got lots of quirks and bugs that annoy the bejezus out of me,
...
Perhaps upgrading would get us some distance?
Possibly. Was that you volunteering to become our Trac jockey? :-)
I've read the TracHacks wiki, it doesn't seem too bad. ;-)

I've just set up trac locally for testing (0.10.5, hoping that's
accurate), auth/xmlrpc working, hooray.

To be clear, I'm not against switching to a better ticket tracker, but
I haven't heard one proposed. I'll take a look at RedMine and/or
steal ideas from launchpad -- but writing a new tracker isn't the
problem I'm trying to solve.

If people want to propose other trackers they've been happy with,
please do. It would save me a lot of time if there was something that
already addresses my concerns. But meantime, I'm doing work against
trac, since it seems the shortest path to solving the problem I'm
seeing.
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Gabriel Hurley
2010-04-30 19:50:10 UTC
Permalink
I haven't heard one proposed.  I'll take a look at RedMine and/or
steal ideas from launchpad -- but writing a new tracker isn't the
problem I'm trying to solve.
FWIW, I currently use (and administer) Redmine for my company. I'd say
it's only a marginal improvement over Trac overall. We like it better
because it's more friendly towards non-software project management,
and has easy workflow setup. But the big downside: it's Ruby/Rails.
The thing is a resource hog, and tends to be slower than I'd like
overall. There's a fair plugin community to add cool features, but
having tried a bunch of them I'd say they fall in the "unstable"
category more often than not.

Those are my two cents on Redmine.

- Gabriel
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Stephen Wolff
2010-04-25 06:27:53 UTC
Permalink
Post by Jeremy Dunck
Post by Russell Keith-Magee
5-10: The most useful of the lot for me personally. An automated
process that applies patches and runs tests would be nice; if it can
autocheck the appropriate flags ("patch needs improvement", "needs
tests" etc) that would be even better.
I recognize running tests w/ regressions pass would be useful, but
it's getting into CI-land -- once we have some CI infrastructure in
place, I'd be happy to use that.
In case you missed it, there already is some CI infrastructure.... a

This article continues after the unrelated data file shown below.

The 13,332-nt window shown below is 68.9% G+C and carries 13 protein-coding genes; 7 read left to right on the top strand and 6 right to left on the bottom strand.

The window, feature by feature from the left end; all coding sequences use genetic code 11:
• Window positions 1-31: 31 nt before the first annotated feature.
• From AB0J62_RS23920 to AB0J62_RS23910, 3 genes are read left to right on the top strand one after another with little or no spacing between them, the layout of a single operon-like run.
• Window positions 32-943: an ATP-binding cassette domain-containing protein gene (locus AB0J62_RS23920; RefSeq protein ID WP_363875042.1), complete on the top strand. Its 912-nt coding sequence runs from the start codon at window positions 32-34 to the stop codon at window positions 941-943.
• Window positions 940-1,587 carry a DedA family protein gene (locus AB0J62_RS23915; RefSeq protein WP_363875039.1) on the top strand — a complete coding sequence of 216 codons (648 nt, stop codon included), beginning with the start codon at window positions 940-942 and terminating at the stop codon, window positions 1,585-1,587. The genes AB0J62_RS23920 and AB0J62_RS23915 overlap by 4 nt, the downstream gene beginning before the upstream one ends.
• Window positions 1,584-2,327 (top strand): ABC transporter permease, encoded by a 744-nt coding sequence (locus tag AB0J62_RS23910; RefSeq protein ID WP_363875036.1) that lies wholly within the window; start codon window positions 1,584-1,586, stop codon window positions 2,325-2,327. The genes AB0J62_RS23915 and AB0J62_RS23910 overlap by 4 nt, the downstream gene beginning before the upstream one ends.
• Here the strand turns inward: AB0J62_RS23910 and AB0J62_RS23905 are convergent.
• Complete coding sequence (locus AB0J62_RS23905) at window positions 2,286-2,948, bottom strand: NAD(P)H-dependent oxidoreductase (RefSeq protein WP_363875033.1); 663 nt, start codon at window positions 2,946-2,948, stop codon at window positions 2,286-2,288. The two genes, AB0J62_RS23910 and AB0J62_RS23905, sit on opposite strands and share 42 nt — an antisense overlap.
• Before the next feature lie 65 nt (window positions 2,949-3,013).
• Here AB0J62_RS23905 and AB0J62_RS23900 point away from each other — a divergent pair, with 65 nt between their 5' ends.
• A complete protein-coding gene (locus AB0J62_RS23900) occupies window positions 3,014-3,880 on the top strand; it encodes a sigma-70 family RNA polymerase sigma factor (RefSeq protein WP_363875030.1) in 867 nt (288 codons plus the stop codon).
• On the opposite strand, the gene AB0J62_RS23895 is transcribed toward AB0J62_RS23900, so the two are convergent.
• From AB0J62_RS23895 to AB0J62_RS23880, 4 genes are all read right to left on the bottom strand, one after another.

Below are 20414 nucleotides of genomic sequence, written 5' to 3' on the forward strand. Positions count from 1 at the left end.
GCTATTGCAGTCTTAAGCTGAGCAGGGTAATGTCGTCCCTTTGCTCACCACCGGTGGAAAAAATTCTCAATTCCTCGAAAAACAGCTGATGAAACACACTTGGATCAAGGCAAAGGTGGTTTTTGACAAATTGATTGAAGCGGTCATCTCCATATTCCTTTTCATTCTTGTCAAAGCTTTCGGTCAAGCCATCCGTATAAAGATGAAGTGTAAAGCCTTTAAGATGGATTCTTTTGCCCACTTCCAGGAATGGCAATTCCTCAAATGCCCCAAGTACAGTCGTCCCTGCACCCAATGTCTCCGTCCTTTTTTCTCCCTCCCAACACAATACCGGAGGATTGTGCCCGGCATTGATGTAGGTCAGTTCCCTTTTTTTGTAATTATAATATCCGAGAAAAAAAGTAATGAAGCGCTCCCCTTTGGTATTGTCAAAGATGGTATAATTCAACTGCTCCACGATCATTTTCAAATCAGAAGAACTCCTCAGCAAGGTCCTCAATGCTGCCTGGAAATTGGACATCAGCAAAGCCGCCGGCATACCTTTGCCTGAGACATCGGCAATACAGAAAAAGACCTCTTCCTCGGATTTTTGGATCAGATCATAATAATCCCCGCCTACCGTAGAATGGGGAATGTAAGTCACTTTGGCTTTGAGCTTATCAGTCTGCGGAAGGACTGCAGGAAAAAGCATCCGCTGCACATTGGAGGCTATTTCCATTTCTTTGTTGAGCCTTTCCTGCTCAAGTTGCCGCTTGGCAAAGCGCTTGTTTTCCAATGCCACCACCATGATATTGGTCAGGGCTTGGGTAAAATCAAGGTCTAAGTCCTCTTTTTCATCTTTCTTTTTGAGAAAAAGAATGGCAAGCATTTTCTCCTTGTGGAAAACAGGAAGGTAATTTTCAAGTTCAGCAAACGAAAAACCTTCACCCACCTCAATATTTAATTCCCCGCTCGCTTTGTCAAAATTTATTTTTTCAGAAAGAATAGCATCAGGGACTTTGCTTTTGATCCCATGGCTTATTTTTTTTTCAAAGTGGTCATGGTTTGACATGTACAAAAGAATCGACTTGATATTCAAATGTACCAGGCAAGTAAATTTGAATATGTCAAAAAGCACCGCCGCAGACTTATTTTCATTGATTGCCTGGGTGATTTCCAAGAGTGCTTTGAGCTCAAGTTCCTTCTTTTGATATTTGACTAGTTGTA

bunch of servers made available to django for testing via Hudson:

http://hudson.djangoproject.com/

Stephen
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Jeremy Dunck
2010-04-30 14:56:09 UTC
Permalink
Post by Jeremy Dunck
I recognize running tests w/ regressions pass would be useful, but
it's getting into CI-land -- once we have some CI infrastructure in
place, I'd be happy to use that.
In case you missed it, there already is some CI infrastructure.... a bunch
http://hudson.djangoproject.com/
I knew Eric was noodling on it, but didn't know it was up.

Eric, two questions:
1) is there (or could there easily be) a way to run the suite against
uncommitted patches (or a mirror repo with branch-per-patch attempt)?

2) in general, what happens if a malicious patch is run? I'm not
looking for total sandbox here -- but at least the understanding that
putting a machine into the test system means taking the risk that the
machine gets rm -rf'd or similar.

(Does anyone know of a general container for testing untrusted patches safely?)
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Alex Gaynor
2010-04-30 14:59:37 UTC
Permalink
Post by Jeremy Dunck
Post by Jeremy Dunck
I recognize running tests w/ regressions pass would be useful, but
it's getting into CI-land -- once we have some CI infrastructure in
place, I'd be happy to use that.
In case you missed it, there already is some CI infrastructure.... a bunch
http://hudson.djangoproject.com/
I knew Eric was noodling on it, but didn't know it was up.
1) is there (or could there easily be) a way to run the suite against
uncommitted patches (or a mirror repo with branch-per-patch attempt)?
2) in general, what happens if a malicious patch is run?  I'm not
looking for total sandbox here -- but at least the understanding that
putting a machine into the test system means taking the risk that the
machine gets rm -rf'd or similar.
(Does anyone know of a general container for testing untrusted patches safely?)
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Trying out patches needs separate infrastructure from what Hudson
already provides AFAIK, plus as you point out there are various
sandboxing issues.
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Jacob Kaplan-Moss
2010-04-23 19:33:14 UTC
Permalink
On Fri, Apr 23, 2010 at 11:32 AM, Russell Keith-Magee
Post by Russell Keith-Magee
Post by Jeremy Dunck
Can a DB dump be shared?
I don't have any problem sharing the raw ticket data. However, I'm not
sure if there's anything else in the database (like emails and
passwords/hashes) that we would want to strip out before sharing.
James Bennett is probably the man to poke on this front.
Actually, I've got a DB dump; I've sent it to Jeremy off-list. Anyone